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What's My Job and Do I Want It? Part 1

By
Industry Observer

 

Chopper Go

 

Role or job definition becomes very important when I have to make a decision on whether I want a job or not.  I'm speaking more in terms of a team but this applies to any job with any organization.  It also takes on a level of importance when I define my job a certain way and others who depend on me to accomplish my job see it completely differently.  This conflict usually results in reduced production levels for me and the team.  Because many of us work in the world of "Independent Contractors", the job referred to here is somewhat defined in general terms in the ICA or Team Agreement when we join a brokerage and/or team.   As an IC I still need to know what my specific role is (Recruiter, Buyer specialist, Listing Agent, etc.) and how I operate within the entire group.

 

If I take on a job, I need to know a few things about the job before I can make that first decision.  The first decision, of course, is do I want it based on how it's defined?   

 

First Things First - I'm joining a team so a few things need to happen.  First I need to find out from the team leader and/or team what the job is all about.  The information I would want is:

 

  • The main purpose of the job.
  • The tasks and/or duties required to accomplish the job detailed in some manner.
  • The expectations of the job sufficiently determined so that I and others that will depend on me can tell when the job is accomplished.
  • I would want to know whether the responsibilities, tasks or duties overlap in any way with anyone else in the group or team.  If so, I need to know what the expectation will be in that situation.
  • Who will the individual(s) be that will be affected by my job, how will they affect me and to what extent.  This means anyone and everyone internal or external to the team.
  • What kinds of decisions would I typically make and which decisions would I defer to another person or to the next level (team leader, lead listing agent, broker, etc.)
Teri Isner
Keller Williams Realty at the Lakes - Orlando, FL
GRI, CRS, CIPS
We provide a great office policy manual, and our team has a great contract which spells it all out.  It is important to know the details and like you said do you want to do this job.
Jan 04, 2007 10:31 AM
Ken Spencer
Buckeye, AZ
for Verrado, Buckeye, Sundance

Teri:

THanks for your comments. The "do you want to do the job" part is extremely important.  Most people focus on one aspect of the job like commissions, benefits, etc. and not what commitment might be necessary for example.  Not looking at the entire job leaves the individual with many disappointment after the first few months.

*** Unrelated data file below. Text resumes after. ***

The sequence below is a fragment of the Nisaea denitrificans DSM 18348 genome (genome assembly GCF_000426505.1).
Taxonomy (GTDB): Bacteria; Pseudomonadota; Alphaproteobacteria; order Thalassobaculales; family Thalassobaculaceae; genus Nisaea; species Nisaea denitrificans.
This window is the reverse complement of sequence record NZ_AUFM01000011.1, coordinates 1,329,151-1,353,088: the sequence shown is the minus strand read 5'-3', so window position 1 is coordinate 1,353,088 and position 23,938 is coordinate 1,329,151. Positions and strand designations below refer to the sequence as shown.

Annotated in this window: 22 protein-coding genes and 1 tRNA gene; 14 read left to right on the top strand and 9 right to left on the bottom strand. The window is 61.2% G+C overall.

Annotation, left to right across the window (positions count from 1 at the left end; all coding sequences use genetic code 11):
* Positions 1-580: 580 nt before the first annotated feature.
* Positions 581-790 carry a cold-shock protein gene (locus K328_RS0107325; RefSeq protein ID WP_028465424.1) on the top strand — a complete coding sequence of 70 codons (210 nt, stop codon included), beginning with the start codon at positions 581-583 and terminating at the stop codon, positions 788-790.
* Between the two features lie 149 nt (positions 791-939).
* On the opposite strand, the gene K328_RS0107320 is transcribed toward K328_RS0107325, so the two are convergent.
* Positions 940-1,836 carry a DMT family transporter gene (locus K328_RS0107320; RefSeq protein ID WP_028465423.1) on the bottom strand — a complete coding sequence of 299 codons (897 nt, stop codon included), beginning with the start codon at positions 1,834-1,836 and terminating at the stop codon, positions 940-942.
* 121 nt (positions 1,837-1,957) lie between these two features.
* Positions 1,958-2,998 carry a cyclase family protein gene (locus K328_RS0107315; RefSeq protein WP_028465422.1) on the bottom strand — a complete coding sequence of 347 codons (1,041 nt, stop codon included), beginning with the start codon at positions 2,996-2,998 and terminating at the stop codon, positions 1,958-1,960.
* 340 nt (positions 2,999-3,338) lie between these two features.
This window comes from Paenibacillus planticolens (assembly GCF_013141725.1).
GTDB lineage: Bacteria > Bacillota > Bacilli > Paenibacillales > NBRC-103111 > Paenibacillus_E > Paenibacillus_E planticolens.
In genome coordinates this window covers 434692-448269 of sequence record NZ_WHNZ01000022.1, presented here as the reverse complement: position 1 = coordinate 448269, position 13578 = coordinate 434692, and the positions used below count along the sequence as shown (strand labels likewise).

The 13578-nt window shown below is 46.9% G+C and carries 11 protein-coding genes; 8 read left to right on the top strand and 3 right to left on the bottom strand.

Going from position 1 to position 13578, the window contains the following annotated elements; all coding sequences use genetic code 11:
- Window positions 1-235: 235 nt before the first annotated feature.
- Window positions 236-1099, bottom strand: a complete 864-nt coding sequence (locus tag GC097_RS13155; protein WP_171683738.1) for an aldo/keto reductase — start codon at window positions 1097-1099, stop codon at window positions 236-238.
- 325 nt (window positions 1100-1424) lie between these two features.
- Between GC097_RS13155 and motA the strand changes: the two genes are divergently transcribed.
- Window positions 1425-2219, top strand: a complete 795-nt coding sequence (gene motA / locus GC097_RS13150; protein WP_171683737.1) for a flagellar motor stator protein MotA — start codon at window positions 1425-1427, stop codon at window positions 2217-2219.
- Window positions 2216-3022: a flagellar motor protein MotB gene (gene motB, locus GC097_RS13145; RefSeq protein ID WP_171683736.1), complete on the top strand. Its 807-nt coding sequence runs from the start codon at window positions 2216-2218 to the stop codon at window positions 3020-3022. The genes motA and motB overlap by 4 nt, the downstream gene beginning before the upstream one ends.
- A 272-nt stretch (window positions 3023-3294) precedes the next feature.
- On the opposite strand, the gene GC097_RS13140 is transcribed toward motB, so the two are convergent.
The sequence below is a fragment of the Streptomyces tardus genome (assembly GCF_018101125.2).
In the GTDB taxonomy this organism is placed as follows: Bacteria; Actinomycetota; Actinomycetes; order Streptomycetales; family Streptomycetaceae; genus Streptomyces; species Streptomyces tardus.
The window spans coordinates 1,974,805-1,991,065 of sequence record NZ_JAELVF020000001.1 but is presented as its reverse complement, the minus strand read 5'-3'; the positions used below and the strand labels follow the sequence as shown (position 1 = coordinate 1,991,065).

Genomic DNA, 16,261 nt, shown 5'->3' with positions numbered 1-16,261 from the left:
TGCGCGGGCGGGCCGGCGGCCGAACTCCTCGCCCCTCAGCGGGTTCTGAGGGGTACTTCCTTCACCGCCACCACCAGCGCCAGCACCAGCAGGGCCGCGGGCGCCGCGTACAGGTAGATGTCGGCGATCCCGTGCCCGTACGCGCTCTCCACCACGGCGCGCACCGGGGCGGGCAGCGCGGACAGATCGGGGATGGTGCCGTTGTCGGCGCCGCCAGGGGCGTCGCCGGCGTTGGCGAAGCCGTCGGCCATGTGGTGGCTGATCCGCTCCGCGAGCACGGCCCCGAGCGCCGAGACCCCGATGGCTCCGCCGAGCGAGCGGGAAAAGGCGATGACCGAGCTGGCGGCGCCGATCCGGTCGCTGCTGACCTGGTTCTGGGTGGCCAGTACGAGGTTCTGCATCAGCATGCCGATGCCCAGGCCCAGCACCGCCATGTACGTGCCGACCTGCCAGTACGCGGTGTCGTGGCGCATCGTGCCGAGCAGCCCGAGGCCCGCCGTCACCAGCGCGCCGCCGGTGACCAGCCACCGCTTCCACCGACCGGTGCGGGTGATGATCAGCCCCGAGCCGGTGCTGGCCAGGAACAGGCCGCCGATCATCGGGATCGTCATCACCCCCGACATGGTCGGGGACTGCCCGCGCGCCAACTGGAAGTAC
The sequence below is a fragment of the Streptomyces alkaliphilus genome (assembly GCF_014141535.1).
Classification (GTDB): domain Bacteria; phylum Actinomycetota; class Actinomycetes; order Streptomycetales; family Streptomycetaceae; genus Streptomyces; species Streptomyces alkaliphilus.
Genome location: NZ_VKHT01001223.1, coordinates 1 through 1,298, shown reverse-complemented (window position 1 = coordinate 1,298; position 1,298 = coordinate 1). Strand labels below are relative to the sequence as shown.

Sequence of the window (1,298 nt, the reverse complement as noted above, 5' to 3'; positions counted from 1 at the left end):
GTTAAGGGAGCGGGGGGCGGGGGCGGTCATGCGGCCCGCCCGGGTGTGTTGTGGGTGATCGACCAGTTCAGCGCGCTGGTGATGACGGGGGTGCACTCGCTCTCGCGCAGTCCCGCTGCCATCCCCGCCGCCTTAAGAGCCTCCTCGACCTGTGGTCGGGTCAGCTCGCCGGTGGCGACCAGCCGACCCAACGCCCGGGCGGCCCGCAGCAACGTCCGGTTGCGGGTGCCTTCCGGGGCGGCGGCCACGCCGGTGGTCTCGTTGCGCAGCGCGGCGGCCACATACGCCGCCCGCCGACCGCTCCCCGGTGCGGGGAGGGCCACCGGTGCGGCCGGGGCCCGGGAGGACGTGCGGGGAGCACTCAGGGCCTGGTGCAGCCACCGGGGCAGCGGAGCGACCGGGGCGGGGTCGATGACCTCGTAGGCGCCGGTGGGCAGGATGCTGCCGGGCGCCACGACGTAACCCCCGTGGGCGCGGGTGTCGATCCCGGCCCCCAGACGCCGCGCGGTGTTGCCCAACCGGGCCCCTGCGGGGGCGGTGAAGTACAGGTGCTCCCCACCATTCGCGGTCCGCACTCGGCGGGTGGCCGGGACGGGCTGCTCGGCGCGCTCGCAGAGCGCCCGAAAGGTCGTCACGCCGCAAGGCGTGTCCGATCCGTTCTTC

Ken

Jan 04, 2007 11:45 AM
George Souto
George Souto NMLS #65149 - Middletown, CT
Your Connecticut Mortgage Expert

Ken, job descriptions, and having clear expectations is very important.

Jan 04, 2007 02:12 PM
Ken Spencer
Buckeye, AZ
for Verrado, Buckeye, Sundance

George:

You are absolutely right.  Job descriptions are great for defining the tasks and duties that define the job but the important thing is that the individual responsible for carrying out the job needs to know what the words mean.  Expectations are just as important and need to be clearly understood by the job owner.

Thanks for commenting

Ken

Jan 04, 2007 02:37 PM
Jennifer Fivelsdal
JFIVE Home Realty LLC | 845-758-6842|162 Deer Run Rd Red Hook NY 12571 - Rhinebeck, NY
Mid Hudson Valley real estate connection
To be successful you do need to know what is expected of you and how you would be interacting with others.  The team should have manual to spell things out.
Jan 04, 2007 03:30 PM
Bill Leider
Real Estate Shows - Manhattan Beach, CA
Ken...Excellent information needed by everyone involved in the job offering and job acceptance. As George Souto commented, clear job descriptions and mutual expectations are very important.

I would add this thought. If you are hiring, tell the applicant(s) about your company's Values and your expectations about how you want a prospective member to act in relationship to those Values. And ask them how they feel about your Values. If you are a candidate, ask the interviewer "What are your Values?" And listen carefully to the answers. I have found that when that element is added to the interviewing and hiring process - it creates better results for all concerned.
Jan 05, 2007 12:29 AM
Tony and Suzanne Marriott, Associate Brokers
Serving the Greater Phoenix and Scottsdale Metropolitan Area - Scottsdale, AZ